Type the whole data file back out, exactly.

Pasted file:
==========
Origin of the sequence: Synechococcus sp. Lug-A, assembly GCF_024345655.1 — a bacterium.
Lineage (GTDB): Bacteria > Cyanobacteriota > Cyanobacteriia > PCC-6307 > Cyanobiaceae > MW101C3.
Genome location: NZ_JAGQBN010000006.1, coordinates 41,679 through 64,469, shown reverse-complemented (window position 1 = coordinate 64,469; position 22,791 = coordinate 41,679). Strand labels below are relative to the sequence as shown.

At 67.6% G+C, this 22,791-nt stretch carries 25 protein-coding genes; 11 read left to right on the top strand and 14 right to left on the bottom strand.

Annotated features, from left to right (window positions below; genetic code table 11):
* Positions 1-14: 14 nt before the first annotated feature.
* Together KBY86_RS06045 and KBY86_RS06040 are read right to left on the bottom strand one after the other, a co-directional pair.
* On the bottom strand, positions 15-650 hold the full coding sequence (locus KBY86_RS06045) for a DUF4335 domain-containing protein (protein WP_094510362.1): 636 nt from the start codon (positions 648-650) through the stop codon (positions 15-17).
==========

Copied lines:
Origin of the sequence: Synechococcus sp. Lug-A, assembly GCF_024345655.1 — a bacterium.
Lineage (GTDB): Bacteria > Cyanobacteriota > Cyanobacteriia > PCC-6307 > Cyanobiaceae > MW101C3.
Genome location: NZ_JAGQBN010000006.1, coordinates 41,679 through 64,469, shown reverse-complemented (window position 1 = coordinate 64,469; position 22,791 = coordinate 41,679). Strand labels below are relative to the sequence as shown.

At 67.6% G+C, this 22,791-nt stretch carries 25 protein-coding genes; 11 read left to right on the top strand and 14 right to left on the bottom strand.

Annotated features, from left to right (window positions below; genetic code table 11):
* Positions 1-14: 14 nt before the first annotated feature.
* Together KBY86_RS06045 and KBY86_RS06040 are read right to left on the bottom strand one after the other, a co-directional pair.
* On the bottom strand, positions 15-650 hold the full coding sequence (locus KBY86_RS06045) for a DUF4335 domain-containing protein (protein WP_094510362.1): 636 nt from the start codon (positions 648-650) through the stop codon (positions 15-17).